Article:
Friday, January 15, 2010

My Studies of Butterflies and Flowers in Costa Rica


The exotic flora in Costa Rica attracts a variety of pollinators including hummingbirds, butterflies, bats, bees, wasps, and many more. The beautiful flower above is in the Heliconia family. I believe that this particular species scientific name is Heliconia wagneriana. Its bright flowers attract hummingbirds for pollination. I did not see any butterflies drinking from this particular species. It appears that the flowers are too deep for the butterfly’s proboscis (drinking tube) to reach the thick nectar.


These purple and white flowers grow on a large bush commonly called Sanjuan (Brunfelsia grandiflora). The first day of my stay in Costa Rica I saw a Glasswing butterfly (Greto oto) feeding on the flowers. Its wings have very few scales making them transparent. It was to0 quick for me to capture a photograph, but I will always remember its beauty.


The community I am staying with in the jungles has a beautiful garden that has a variety of herbs, flowers, and vegetables. Much of the food for our meals is collected from the gardens and from surrounding fruit trees. The garden attracts many butterflies and insects which provides a wonderful location for my research.

To start my day, I wake up at 6:00 a.m. The tropical birds are the natural alarm clock in the jungles. To prepare for my daily explorations I gather my electronic equipment and journal. I wear long jeans, long shirt, and hat to protect myself from scorpions, snakes, biting insects, and giant spiders. I end up drenched with sweat by the end of the day from my long clothes, but I stay well protected from biting insects and don’t get sun burn.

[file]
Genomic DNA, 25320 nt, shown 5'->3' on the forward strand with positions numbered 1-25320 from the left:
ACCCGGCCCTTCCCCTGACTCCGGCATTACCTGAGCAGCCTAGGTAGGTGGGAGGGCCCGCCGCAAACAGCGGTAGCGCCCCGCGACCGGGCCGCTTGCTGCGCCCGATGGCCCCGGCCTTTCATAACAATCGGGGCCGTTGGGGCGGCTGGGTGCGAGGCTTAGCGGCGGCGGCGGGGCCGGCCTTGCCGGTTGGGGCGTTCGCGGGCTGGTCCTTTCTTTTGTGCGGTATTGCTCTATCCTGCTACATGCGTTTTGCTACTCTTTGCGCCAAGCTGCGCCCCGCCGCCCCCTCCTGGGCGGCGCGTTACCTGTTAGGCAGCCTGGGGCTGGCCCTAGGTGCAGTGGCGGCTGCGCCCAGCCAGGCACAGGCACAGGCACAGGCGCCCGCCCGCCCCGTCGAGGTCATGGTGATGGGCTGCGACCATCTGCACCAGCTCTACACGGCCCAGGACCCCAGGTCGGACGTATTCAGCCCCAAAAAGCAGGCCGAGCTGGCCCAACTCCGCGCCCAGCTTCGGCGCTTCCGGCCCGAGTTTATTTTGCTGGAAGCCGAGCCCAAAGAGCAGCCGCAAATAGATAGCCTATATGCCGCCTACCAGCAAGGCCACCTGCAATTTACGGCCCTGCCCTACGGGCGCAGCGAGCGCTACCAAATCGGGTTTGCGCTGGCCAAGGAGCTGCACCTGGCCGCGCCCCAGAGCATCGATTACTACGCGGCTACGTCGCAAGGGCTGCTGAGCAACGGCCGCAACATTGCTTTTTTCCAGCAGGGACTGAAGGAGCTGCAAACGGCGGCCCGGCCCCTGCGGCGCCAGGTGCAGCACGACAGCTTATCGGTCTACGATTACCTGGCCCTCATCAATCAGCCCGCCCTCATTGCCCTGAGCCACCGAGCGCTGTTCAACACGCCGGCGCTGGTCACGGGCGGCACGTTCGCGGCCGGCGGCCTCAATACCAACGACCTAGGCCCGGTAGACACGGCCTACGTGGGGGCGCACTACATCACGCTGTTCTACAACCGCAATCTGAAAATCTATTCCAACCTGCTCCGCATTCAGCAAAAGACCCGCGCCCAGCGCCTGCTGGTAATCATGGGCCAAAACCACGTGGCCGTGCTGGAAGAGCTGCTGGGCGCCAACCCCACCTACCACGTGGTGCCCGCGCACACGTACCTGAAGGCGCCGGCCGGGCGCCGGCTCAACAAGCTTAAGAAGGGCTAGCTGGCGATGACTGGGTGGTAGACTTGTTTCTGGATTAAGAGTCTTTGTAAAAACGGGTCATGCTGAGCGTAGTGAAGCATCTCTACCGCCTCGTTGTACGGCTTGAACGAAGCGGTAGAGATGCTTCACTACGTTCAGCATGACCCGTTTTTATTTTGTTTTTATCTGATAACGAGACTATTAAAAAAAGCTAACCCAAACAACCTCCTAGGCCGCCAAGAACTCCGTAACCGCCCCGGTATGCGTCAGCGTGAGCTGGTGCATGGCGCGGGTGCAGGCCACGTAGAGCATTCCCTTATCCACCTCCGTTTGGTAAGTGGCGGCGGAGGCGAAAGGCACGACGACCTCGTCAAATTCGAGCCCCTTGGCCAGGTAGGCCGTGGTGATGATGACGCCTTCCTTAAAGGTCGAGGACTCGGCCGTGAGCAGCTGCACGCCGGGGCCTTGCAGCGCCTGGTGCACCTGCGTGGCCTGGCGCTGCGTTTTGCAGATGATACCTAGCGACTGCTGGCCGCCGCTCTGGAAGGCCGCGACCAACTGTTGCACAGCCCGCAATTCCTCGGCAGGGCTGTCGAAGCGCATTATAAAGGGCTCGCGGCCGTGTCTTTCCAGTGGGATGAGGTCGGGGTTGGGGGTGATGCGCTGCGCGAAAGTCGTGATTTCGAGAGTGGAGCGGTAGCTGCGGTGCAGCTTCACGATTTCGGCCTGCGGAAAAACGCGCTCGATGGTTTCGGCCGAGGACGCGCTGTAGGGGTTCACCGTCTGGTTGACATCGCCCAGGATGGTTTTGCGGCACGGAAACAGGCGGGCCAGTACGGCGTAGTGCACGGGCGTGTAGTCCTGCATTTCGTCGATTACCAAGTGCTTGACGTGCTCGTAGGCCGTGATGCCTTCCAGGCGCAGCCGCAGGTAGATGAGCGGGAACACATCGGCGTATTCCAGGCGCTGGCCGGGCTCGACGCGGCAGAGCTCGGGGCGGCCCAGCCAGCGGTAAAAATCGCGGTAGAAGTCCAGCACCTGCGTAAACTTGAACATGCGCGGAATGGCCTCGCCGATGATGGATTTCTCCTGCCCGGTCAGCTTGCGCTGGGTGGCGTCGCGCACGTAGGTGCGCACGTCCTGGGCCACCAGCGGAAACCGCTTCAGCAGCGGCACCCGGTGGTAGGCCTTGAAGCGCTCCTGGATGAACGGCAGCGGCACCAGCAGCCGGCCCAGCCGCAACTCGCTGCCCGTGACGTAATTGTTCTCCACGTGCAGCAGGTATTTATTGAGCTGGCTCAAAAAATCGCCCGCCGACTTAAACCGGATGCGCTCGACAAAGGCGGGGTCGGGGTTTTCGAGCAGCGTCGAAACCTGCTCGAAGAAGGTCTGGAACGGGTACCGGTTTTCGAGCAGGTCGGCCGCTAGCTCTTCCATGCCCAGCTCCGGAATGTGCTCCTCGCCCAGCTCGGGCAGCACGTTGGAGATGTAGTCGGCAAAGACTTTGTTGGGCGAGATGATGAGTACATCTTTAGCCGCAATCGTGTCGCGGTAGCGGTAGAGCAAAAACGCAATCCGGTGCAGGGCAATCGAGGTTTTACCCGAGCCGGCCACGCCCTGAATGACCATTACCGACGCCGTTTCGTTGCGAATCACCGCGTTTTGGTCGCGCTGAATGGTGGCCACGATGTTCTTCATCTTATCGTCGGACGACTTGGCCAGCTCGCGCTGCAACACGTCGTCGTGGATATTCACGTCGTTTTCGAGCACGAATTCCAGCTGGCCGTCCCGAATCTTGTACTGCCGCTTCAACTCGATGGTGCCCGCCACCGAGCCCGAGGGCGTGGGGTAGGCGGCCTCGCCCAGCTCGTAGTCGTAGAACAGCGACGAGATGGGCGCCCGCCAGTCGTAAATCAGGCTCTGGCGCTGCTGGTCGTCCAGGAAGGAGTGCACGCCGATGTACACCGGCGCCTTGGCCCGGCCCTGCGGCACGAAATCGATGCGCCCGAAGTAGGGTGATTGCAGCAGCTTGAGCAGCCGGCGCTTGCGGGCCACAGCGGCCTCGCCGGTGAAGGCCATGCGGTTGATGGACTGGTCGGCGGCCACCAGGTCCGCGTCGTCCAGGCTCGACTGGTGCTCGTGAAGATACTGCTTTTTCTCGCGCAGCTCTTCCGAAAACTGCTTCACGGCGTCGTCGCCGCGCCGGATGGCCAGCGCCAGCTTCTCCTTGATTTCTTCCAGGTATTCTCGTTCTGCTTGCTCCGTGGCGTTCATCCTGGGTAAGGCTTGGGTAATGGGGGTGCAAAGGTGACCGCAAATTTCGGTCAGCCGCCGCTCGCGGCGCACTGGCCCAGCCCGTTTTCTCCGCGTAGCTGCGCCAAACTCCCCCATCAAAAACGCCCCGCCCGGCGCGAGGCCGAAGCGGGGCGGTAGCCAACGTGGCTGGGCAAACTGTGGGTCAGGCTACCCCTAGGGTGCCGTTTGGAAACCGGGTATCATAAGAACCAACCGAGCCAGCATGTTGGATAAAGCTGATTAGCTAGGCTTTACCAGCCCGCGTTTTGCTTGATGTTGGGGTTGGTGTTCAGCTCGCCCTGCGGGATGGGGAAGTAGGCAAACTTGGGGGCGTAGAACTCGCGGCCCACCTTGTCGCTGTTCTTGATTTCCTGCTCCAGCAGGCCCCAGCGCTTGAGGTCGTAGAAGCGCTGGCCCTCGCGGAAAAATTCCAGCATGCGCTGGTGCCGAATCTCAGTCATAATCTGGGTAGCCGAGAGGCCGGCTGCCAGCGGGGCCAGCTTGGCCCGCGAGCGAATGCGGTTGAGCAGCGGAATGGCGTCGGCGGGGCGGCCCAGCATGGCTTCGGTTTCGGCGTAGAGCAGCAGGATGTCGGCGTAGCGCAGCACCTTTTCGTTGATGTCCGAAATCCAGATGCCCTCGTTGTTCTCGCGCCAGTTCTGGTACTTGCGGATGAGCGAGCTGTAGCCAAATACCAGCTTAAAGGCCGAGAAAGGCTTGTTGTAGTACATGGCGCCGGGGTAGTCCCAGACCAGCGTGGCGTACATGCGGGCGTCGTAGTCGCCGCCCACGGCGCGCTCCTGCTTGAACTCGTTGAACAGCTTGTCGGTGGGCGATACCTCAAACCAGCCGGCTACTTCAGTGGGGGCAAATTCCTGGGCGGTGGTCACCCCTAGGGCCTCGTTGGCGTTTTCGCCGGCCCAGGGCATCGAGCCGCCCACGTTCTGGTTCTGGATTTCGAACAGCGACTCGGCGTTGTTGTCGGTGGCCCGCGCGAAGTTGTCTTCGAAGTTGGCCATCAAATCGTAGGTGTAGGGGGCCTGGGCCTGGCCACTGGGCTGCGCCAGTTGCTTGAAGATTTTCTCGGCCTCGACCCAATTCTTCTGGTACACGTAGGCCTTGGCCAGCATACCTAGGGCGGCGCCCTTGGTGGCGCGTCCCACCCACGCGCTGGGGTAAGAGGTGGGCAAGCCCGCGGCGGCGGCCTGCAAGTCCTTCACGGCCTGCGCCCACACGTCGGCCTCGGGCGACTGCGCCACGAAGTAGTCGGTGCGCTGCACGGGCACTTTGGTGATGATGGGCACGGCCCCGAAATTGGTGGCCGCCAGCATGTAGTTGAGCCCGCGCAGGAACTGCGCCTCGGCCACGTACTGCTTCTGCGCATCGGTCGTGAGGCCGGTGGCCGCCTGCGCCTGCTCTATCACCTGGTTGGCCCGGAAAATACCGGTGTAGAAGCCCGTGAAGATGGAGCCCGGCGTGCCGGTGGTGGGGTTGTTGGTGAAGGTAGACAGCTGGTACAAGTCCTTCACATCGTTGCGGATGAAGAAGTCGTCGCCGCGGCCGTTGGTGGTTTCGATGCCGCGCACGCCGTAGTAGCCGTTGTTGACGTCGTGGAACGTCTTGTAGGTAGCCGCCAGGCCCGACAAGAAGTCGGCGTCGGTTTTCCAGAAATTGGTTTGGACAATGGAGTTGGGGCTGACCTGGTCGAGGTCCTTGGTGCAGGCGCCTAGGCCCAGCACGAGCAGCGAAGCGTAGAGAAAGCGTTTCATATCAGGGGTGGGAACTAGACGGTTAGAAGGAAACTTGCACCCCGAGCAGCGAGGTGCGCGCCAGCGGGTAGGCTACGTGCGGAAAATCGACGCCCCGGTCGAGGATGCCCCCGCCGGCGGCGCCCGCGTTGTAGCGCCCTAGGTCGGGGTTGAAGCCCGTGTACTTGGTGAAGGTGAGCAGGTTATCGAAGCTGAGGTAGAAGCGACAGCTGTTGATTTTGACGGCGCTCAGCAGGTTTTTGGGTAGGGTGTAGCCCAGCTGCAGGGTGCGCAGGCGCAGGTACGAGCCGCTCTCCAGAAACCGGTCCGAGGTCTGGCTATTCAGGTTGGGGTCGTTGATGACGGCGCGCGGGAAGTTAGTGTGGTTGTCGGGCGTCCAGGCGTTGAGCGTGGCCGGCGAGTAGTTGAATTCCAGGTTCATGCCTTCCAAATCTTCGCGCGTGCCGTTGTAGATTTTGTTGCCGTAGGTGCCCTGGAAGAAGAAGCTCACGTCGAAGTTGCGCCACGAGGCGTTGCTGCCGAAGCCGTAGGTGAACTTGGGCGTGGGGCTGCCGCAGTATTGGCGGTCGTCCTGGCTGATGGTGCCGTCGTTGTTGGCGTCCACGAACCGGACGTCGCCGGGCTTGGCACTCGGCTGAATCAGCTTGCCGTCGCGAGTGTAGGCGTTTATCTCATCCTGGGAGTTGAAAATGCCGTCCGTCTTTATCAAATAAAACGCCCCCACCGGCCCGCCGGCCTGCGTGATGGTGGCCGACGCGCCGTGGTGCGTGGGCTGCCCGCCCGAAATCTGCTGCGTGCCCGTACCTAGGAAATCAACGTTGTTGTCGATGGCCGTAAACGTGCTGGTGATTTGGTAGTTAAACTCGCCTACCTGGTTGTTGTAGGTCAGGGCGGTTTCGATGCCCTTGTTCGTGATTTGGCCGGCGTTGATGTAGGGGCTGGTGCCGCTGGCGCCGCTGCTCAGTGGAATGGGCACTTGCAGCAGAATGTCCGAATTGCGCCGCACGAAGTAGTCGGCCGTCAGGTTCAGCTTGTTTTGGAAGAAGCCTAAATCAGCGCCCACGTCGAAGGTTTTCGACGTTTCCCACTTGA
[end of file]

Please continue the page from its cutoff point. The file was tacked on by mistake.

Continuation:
skipper on flowers

This is one of the butterflies I observed in the community garden. This butterfly has long-tails protruding from its wings. It is not a Long-tailed Skipper (Urbanus proteus), but looks very similar.

camoflaged butterfliy

I have learned that the butterflies and moths in the rain forests are colored to blend in with their surroundings. Finding butterflies is hard work and full of frustration, but it is worth every drop of sweat! Can you find the small butterfly in the picture? It matches the dead leaves covering the forest floor. The dry season has started in Costa Rica bringing with it strong winds which causes much fallen leaves.


Butterflies live in a dangerous world. Spiders, birds, dragonflies, and other predators stay hidden as they wait for a butterfly to come within their reach. God gave butterflies amazing defense skills such as camouflage to hide from their predators.


This butterfly has become trapped in a spider web. Even cautious butterflies will eventually become recycled back into the food chain.

Tropical butterfly

All these tropical butterflies depend on the rainforests for survival. Loosing rain forests with their amazing biodiversity of insects in the tropical rainforests would be a great loss for humans. Two and a half acres of rain forest are being destroyed every second! We need too conserve this valuable resource before its too late.

Adios Amigos!

1 comment:

  1. WOW! Elizabeth your pictures are stunning and your knowledge inspiring. How wonderful to be able to spend time learning about the people as well as the pollinators and butterflies. I really look forward to reading your next post!